Why the NHS needs more district nurses

The ageing population combined with the ongoing drive to keep people at home, not in hospital, reinforces the vital role of community nursing.

Yet as figures from the Royal College of Nursing show, the number of community nurses working in the NHS in England have almost halved in a decade; from 12,620 in 2003 to 6,656 in 2013.

As my piece on the Guardian website today explains, community nurses can be employed by NHS trusts, GPs, charities such as Dementia UK or private providers delivering NHS services. However, their numbers are falling. The decline might be attributed to primary care trusts transferring provision to other organisations under the government’s Transforming Community Services programme because those nurses moving to non-NHS providers are not captured in relevant workforce data.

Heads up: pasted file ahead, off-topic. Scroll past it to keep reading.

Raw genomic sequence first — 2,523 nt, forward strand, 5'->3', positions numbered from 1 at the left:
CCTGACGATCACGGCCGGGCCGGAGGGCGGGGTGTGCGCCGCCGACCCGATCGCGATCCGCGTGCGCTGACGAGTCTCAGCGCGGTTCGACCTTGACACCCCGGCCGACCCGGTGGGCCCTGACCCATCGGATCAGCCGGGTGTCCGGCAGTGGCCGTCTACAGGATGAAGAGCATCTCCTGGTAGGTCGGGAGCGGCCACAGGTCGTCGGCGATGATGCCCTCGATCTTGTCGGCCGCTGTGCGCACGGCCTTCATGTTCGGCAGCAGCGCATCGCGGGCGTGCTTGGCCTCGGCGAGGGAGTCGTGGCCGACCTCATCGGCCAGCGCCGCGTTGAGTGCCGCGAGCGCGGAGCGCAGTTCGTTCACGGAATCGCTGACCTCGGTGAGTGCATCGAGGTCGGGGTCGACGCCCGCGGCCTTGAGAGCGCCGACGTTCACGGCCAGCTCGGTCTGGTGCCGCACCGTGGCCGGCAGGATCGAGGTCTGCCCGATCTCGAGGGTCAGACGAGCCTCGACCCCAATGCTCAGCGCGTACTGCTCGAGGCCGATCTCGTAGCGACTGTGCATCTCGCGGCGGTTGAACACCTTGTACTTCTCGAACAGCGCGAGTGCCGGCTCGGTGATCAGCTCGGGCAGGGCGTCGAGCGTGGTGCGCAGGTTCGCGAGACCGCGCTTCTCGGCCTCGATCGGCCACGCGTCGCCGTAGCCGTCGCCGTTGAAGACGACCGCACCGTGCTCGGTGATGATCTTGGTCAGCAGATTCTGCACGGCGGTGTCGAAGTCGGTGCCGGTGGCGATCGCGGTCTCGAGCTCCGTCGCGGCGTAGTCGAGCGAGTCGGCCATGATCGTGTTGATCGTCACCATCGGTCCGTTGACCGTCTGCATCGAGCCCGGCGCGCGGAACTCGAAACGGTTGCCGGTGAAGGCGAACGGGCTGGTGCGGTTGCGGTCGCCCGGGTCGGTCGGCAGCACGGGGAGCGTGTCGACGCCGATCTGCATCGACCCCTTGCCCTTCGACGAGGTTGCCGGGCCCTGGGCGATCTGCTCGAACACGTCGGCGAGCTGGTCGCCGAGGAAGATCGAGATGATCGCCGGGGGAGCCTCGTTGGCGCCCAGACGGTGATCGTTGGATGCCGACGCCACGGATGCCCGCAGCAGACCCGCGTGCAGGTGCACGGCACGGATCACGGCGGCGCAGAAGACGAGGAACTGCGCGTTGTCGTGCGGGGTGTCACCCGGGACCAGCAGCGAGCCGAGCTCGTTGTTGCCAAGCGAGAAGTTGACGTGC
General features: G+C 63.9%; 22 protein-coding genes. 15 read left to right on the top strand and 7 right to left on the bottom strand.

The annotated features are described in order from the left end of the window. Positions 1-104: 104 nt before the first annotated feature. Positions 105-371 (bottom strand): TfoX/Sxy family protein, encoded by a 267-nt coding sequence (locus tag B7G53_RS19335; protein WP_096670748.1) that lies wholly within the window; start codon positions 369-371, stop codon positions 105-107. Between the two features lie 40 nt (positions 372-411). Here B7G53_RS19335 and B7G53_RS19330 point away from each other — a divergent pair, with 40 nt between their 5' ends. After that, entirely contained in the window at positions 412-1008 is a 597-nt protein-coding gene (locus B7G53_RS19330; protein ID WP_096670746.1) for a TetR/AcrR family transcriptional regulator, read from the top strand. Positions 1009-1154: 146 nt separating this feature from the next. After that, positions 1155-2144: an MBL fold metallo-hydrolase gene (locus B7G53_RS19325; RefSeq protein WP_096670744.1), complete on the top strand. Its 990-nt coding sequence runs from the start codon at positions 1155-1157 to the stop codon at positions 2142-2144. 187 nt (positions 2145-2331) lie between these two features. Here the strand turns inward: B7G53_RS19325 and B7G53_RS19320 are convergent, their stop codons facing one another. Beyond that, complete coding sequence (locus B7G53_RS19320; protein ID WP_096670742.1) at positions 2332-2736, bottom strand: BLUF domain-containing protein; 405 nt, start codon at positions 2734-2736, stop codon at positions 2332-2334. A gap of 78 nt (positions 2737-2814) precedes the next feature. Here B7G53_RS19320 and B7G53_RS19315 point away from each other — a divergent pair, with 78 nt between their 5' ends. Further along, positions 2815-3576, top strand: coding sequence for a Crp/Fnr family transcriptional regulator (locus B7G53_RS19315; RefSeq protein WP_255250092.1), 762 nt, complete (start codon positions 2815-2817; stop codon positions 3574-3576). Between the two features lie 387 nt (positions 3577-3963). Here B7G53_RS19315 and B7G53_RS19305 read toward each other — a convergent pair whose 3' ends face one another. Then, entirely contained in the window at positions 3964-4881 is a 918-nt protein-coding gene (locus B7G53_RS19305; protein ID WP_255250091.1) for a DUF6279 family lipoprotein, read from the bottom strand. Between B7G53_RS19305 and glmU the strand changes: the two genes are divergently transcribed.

The fall in numbers coincides with healthcare reforms that make their role even more important. “District nurses will be likely to play a significant role in the NHS reforms, particularly around new models of care that shift more care into the community,” according to Rachael Addicott, senior research fellow at health thinktank The King’s Fund.

Read the full piece here.

About Saba Salman

Saba Salman is a social affairs journalist and commissioning editor who writes regularly for The Guardian. Saba is a trustee of the charity Sibs, which supports siblings of disabled children and adults, and an RSA fellow. She is a former Evening Standard local government and social affairs correspondent.
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